Banana Meringue Piefrom Saved by Cake: More Than 80 Ways to Bake Yourself Happy by Marian Keyes
For the pastry:1 1/3 cups all-purpose flour
pinch of salt
7 tablespoons cold butter, cut into cubes
For the banana custard:2 cups milk
1/2 cup superfine sugar
3/4 cup all-purpose flour
1/4 teaspoon salt
4 egg yolks (keep the whites for the meringue later)
1 teaspoon banana extract
4 tablespoons (!4 stick) butter, chilled and cut into cubes
4 medium bananas
For the meringue:4 egg whites
3/4 cup superfine sugar
1/4 teaspoon cream of tartar
pinch of salt
This and many other wonderful recipes may be found in
Saved by Cake: More Than 80 Ways to Bake Yourself Happy by Marian Keyes
This should only be attempted when you have lots of time and a great desire to concentrate on something other than yourself. This is a three-part challenge-you have to make and bake the pastry base (take a look at the Pastry section of this book if you haven't made pastry before), you have to create the banana custard from scratch, and you have to whip, whirl, and bake the meringue topping. Even cutting this beast into slices has to be done in a special way. However! Yes, however! The finished pie looks and tastes AMAZING. You will be so proud of yourself.
I know I shouldn't be advocating artificial stuff, but I adore banana extract. I get it in my local Asian shop. It's so riddled with chemicals that I think it might actually be illegal. Nevertheless, delicious.
Preheat the oven to 350°F.
Make the pastry by sifting the flour and salt into a bowl, then adding the cubed butter. Use the tips of your fingers to rub small pieces of butter and small pieces of flour together, until the mixture begins to resemble fine breadcrumbs. Add a tablespoon or two of cold water if needed.
Refrigerate the pastry for an hour, then roll it out onto a floured surface. Preheat the oven to 350°F, and liberally butter an 8-inch pie plate or dish with a 2-inch depth and line it with the pastry. Blind bake for 15 minutes, then remove from the oven and keep standing by.
To make the banana custard, start by scalding the milk. In a separate saucepan-a big one, big enough to eventually hold all the custard ingredients-sift the sugar, flour, and salt. Gradually whisk in the hot milk. Stirring constantly-the mixture will go really quite thick and resistant, you should build up a bit of a sweat-bring to a boil, cook for 1 minute, then remove from the heat.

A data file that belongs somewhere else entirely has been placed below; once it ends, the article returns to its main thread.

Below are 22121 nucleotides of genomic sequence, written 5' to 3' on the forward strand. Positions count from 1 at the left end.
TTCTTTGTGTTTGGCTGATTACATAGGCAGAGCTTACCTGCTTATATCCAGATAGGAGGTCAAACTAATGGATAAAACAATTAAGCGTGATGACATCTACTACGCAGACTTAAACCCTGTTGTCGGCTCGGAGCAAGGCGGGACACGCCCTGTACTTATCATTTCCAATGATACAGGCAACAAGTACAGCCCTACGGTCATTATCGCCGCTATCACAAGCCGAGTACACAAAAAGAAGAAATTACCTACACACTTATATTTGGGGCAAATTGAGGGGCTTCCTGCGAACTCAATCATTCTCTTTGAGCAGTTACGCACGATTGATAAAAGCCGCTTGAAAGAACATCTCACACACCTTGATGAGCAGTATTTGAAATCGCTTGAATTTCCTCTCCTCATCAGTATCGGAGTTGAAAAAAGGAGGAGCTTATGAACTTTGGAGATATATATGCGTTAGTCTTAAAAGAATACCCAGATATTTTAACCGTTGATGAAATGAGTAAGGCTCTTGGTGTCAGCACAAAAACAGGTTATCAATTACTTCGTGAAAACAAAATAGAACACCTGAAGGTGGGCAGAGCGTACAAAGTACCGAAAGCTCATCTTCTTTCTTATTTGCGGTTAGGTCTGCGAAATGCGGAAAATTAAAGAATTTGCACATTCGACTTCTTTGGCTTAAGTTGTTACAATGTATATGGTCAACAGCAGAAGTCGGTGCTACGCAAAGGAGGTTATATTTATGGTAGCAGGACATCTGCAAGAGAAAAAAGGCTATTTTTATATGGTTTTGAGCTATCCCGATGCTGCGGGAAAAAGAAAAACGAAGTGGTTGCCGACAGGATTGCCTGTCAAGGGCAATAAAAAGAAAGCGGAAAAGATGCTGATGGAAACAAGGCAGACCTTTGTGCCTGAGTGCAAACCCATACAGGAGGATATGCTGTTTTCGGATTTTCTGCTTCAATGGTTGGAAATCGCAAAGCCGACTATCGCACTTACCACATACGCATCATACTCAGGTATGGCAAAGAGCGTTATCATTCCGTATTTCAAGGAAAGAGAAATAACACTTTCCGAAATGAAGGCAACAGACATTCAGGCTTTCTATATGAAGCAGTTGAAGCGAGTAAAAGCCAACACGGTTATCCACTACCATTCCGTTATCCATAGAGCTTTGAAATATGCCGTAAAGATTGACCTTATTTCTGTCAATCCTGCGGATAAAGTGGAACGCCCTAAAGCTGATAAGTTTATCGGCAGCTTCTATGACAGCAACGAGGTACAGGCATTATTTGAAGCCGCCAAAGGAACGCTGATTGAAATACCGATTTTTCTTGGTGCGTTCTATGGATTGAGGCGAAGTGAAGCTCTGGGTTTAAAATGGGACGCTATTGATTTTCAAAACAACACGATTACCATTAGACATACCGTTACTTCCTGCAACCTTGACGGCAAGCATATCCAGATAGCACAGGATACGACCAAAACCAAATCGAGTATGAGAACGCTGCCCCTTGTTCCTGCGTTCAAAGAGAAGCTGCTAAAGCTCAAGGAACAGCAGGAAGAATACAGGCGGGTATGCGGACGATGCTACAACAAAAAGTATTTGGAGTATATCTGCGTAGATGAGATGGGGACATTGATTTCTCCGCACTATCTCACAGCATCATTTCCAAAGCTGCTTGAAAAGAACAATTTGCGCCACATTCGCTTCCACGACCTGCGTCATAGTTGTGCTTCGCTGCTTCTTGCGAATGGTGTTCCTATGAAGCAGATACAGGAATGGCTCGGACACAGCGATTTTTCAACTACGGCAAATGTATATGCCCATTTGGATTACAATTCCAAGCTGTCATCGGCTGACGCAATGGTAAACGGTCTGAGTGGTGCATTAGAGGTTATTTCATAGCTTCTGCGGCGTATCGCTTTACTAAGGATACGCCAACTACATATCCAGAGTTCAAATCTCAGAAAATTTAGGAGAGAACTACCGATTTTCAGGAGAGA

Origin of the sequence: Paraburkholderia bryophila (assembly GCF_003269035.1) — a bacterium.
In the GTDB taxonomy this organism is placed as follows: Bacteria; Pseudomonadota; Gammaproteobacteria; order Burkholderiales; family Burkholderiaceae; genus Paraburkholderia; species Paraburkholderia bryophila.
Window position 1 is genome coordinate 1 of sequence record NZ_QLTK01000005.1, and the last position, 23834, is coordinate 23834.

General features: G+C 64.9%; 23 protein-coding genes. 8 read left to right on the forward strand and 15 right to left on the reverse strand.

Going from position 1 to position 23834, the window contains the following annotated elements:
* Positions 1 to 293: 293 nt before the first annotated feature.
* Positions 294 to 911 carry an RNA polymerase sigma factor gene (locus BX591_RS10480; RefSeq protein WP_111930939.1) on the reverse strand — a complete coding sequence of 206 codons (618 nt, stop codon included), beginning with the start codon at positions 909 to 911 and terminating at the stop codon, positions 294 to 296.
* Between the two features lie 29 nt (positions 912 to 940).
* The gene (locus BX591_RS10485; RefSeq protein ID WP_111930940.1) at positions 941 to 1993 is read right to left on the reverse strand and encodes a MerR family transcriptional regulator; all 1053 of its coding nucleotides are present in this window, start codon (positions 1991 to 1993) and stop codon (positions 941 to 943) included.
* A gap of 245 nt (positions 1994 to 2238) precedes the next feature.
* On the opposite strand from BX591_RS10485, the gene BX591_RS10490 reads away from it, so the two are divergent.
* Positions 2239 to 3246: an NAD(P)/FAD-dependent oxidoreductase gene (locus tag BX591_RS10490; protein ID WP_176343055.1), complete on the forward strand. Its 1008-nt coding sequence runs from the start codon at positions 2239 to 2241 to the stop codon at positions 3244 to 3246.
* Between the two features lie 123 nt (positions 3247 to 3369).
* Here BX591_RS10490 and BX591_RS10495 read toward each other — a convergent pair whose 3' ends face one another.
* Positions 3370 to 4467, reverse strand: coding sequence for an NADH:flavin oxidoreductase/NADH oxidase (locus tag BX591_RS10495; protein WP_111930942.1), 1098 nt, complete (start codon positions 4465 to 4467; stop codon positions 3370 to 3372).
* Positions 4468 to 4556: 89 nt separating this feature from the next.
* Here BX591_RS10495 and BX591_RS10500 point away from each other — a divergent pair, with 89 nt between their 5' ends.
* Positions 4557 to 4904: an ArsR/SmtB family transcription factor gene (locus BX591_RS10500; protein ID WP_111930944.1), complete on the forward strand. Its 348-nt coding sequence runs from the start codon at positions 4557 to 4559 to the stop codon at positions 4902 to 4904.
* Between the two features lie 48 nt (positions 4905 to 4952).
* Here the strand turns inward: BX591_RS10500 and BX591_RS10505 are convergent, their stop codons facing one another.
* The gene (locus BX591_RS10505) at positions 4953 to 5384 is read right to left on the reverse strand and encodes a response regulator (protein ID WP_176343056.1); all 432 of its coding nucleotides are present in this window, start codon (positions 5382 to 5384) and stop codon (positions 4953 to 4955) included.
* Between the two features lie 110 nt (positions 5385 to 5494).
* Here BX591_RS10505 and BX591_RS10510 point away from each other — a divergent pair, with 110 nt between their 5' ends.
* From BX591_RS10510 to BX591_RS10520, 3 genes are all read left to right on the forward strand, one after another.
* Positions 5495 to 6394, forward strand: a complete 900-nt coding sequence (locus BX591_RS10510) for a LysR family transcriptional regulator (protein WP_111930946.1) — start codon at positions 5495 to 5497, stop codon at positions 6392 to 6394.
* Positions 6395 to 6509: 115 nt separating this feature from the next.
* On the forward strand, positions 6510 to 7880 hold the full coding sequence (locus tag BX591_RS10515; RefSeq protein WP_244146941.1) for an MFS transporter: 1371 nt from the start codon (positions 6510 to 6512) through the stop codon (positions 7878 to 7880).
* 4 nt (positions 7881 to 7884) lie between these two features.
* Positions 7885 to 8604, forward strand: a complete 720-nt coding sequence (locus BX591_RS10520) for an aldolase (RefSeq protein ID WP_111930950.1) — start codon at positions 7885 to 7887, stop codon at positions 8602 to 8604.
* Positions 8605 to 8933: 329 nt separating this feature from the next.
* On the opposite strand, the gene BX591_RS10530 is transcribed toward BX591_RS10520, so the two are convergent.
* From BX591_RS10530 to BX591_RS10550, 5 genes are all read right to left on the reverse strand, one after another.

In a separate bowl, whisk the egg yolks for a couple of minutes, then slowly add in a cupful of the hot milk/sugar mixture. Keep whisking until fully incorporated, then pour all of this egg yolk/flour/sugar mixture into the saucepan, where the majority of the milk/sugar mixture awaits you. (The reason for all this toing and froing is to even out the temperature, so that the egg yolks don't scramble.)
Cook over low heat for a few minutes and the mixture will thicken up even more. Remove from the heat, then add the banana extract and the cubed butter. Stir until the butter has melted, then leave the mixture to cool down to room temperature. Because this is a custard, there's a high likelihood that a skin will form on the surface. If the thought of this gives you the shudders, cover the custard with a circle of parchment paper-like, literally have the parchment paper resting on the custard, not just above it.
Slice the bananas thinly and line the pastry base with them, in an overlapping pattern. When the custard has cooled, remove the parchment paper. Scoop the custard into the pastry shell, covering the sliced bananas. Use your purple spatula (see page 16) to spread it evenly. Leave to set for a couple of hours.
When the time is upon you, preheat the oven to 350°F.
Make the meringue by beating the egg whites until they're stiff. Gradually add the sugar, then the cream of tartar and salt. Swirl the meringue on top of the set custard, making sure it comes right to the edges of the pastry because when it bakes and eventually cools, it will contract slightly and you don't want it exposing the filling underneath.
Bake for 20 minutes, until it's a pale beige color and crisp to the touch. However! WARNING! WARNING! WARNING! The eggs won't be cooked through, so don't give this otherwise impeccable pie to vulnerable types—by that, I mean children, old folk, pregnant women, and people with compromised immune systems. It's very unlikely that they'll get salmonella, but like I said on page 108, we live in litigious times. Also, you don't want anything bad on your conscience—God knows, we struggle enough with existential guilt without having poisoned someone, no? Cool the pie on a rack, then refrigerate for a couple of hours.
To slice: SPECIAL INSTRUCTIONS! Have a bowl of very hot water standing by. Dip a sharp knife into the hot water, and cut a slice through the meringue, but not down into the custard and pastry. Dip the knife into the water again, then do another slice through the meringue. Continue to mark out slices through the meringue, re-dipping the knife in the water after each go. When all the slices are marked out in the meringue, then, and only then, cut all the way down through the custard and pastry.
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